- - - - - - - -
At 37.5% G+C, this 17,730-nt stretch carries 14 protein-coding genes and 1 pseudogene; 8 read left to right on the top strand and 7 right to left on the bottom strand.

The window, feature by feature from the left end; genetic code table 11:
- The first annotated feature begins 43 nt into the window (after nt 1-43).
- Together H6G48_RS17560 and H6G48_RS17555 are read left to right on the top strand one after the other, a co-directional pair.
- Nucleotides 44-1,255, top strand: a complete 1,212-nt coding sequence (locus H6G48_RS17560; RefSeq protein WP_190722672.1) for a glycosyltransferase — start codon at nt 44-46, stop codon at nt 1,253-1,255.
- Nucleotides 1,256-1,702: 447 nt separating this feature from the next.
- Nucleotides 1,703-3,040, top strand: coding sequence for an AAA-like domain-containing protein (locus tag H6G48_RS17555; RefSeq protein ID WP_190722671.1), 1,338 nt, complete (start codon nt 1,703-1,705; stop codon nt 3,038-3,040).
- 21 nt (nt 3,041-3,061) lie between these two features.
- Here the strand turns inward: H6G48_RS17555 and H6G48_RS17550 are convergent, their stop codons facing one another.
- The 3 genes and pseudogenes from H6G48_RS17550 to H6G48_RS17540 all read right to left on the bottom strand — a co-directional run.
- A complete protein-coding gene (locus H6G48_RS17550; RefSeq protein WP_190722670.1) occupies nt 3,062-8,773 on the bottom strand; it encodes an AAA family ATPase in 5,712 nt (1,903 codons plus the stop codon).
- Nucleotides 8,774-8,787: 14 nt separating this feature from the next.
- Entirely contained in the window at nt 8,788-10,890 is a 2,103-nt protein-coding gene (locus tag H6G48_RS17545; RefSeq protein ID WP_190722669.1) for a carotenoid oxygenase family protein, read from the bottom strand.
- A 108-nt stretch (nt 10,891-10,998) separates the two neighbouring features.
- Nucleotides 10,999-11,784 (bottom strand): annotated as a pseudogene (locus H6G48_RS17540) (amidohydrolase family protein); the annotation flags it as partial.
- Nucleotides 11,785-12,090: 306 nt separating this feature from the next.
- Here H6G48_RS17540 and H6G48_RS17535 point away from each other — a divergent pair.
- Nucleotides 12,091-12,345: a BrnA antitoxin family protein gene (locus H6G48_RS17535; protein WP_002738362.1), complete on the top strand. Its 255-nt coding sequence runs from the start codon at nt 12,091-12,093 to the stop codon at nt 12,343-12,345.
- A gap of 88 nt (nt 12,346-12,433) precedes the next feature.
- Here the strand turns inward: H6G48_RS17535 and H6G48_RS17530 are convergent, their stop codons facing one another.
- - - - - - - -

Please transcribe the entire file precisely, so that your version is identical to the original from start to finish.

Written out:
At 37.5% G+C, this 17,730-nt stretch carries 14 protein-coding genes and 1 pseudogene; 8 read left to right on the top strand and 7 right to left on the bottom strand.

The window, feature by feature from the left end; genetic code table 11:
- The first annotated feature begins 43 nt into the window (after nt 1-43).
- Together H6G48_RS17560 and H6G48_RS17555 are read left to right on the top strand one after the other, a co-directional pair.
- Nucleotides 44-1,255, top strand: a complete 1,212-nt coding sequence (locus H6G48_RS17560; RefSeq protein WP_190722672.1) for a glycosyltransferase — start codon at nt 44-46, stop codon at nt 1,253-1,255.
- Nucleotides 1,256-1,702: 447 nt separating this feature from the next.
- Nucleotides 1,703-3,040, top strand: coding sequence for an AAA-like domain-containing protein (locus tag H6G48_RS17555; RefSeq protein ID WP_190722671.1), 1,338 nt, complete (start codon nt 1,703-1,705; stop codon nt 3,038-3,040).
- 21 nt (nt 3,041-3,061) lie between these two features.
- Here the strand turns inward: H6G48_RS17555 and H6G48_RS17550 are convergent, their stop codons facing one another.
- The 3 genes and pseudogenes from H6G48_RS17550 to H6G48_RS17540 all read right to left on the bottom strand — a co-directional run.
- A complete protein-coding gene (locus H6G48_RS17550; RefSeq protein WP_190722670.1) occupies nt 3,062-8,773 on the bottom strand; it encodes an AAA family ATPase in 5,712 nt (1,903 codons plus the stop codon).
- Nucleotides 8,774-8,787: 14 nt separating this feature from the next.
- Entirely contained in the window at nt 8,788-10,890 is a 2,103-nt protein-coding gene (locus tag H6G48_RS17545; RefSeq protein ID WP_190722669.1) for a carotenoid oxygenase family protein, read from the bottom strand.
- A 108-nt stretch (nt 10,891-10,998) separates the two neighbouring features.
- Nucleotides 10,999-11,784 (bottom strand): annotated as a pseudogene (locus H6G48_RS17540) (amidohydrolase family protein); the annotation flags it as partial.
- Nucleotides 11,785-12,090: 306 nt separating this feature from the next.
- Here H6G48_RS17540 and H6G48_RS17535 point away from each other — a divergent pair.
- Nucleotides 12,091-12,345: a BrnA antitoxin family protein gene (locus H6G48_RS17535; protein WP_002738362.1), complete on the top strand. Its 255-nt coding sequence runs from the start codon at nt 12,091-12,093 to the stop codon at nt 12,343-12,345.
- A gap of 88 nt (nt 12,346-12,433) precedes the next feature.
- Here the strand turns inward: H6G48_RS17535 and H6G48_RS17530 are convergent, their stop codons facing one another.